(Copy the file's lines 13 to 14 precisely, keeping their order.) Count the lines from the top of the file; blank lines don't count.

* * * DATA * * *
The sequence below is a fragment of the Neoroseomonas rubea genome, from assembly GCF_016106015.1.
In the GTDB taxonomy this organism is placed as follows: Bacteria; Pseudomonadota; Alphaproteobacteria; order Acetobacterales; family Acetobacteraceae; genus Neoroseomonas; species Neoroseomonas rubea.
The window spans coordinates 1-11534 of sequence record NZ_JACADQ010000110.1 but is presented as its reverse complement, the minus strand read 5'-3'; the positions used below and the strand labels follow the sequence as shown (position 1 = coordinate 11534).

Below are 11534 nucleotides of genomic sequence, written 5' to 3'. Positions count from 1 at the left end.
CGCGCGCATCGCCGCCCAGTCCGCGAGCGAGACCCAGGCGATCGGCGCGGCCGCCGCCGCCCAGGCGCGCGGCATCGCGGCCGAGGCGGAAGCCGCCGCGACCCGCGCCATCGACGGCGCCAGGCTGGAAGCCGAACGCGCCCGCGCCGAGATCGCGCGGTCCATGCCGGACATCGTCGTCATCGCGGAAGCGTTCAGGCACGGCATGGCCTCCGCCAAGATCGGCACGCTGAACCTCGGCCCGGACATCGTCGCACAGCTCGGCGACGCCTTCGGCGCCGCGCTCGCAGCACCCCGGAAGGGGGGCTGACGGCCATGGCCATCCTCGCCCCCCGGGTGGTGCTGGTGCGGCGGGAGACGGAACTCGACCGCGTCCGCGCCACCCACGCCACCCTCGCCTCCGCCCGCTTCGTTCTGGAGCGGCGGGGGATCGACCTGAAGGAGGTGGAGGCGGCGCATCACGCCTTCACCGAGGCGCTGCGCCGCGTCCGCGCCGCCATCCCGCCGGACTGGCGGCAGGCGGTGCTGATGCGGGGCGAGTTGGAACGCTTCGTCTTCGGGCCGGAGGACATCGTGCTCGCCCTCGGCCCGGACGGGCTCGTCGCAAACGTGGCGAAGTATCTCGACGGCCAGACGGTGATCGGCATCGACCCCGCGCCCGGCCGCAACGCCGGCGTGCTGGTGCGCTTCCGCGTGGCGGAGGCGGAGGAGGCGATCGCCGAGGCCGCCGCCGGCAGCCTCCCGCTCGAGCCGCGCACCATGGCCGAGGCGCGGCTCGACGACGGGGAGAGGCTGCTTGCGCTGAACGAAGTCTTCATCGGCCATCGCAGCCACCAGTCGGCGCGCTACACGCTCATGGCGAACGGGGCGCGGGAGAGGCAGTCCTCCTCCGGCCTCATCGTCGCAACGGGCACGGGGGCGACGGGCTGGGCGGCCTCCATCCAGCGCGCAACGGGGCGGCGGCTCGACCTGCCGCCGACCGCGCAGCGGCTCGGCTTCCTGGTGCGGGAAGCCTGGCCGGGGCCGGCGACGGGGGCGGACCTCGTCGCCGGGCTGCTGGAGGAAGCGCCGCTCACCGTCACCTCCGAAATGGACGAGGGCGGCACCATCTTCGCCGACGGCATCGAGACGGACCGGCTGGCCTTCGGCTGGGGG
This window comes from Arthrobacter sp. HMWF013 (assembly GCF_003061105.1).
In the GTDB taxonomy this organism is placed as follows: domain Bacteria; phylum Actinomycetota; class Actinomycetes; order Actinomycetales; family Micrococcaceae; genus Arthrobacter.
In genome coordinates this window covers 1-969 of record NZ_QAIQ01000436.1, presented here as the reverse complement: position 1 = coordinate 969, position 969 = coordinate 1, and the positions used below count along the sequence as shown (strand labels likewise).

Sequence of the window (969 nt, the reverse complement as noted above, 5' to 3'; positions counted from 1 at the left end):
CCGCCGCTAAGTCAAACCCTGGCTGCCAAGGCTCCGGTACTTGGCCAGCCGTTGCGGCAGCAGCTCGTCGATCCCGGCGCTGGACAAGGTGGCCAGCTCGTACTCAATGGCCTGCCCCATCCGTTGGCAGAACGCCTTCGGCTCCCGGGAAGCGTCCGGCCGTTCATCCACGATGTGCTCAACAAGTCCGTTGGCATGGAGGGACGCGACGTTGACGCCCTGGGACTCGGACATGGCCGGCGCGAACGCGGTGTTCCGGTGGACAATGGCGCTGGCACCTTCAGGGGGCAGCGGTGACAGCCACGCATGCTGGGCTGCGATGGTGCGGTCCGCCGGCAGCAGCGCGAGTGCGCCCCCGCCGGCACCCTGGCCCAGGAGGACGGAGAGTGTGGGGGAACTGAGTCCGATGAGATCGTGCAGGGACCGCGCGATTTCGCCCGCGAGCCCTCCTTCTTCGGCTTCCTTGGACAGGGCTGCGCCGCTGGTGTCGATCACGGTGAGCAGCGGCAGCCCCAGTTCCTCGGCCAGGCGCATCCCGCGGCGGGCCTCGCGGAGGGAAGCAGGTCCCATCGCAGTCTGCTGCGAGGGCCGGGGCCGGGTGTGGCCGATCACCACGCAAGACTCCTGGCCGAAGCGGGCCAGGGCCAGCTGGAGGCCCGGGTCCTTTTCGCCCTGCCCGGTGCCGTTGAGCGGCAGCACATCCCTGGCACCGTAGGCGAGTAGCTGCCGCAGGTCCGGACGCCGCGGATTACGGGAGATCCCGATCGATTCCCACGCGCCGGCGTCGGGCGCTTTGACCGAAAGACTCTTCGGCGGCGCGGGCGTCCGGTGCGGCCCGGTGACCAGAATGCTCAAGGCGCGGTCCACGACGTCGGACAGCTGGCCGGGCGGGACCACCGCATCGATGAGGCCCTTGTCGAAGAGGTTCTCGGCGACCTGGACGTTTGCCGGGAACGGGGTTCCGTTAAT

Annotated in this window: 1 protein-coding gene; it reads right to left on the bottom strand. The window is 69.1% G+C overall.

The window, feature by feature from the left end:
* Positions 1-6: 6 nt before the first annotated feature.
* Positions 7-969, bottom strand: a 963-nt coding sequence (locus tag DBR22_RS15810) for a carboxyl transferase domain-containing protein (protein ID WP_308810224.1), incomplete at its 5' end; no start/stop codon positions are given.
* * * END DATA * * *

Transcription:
* Positions 1-6: 6 nt before the first annotated feature.
* Positions 7-969, bottom strand: a 963-nt coding sequence (locus tag DBR22_RS15810) for a carboxyl transferase domain-containing protein (protein ID WP_308810224.1), incomplete at its 5' end; no start/stop codon positions are given.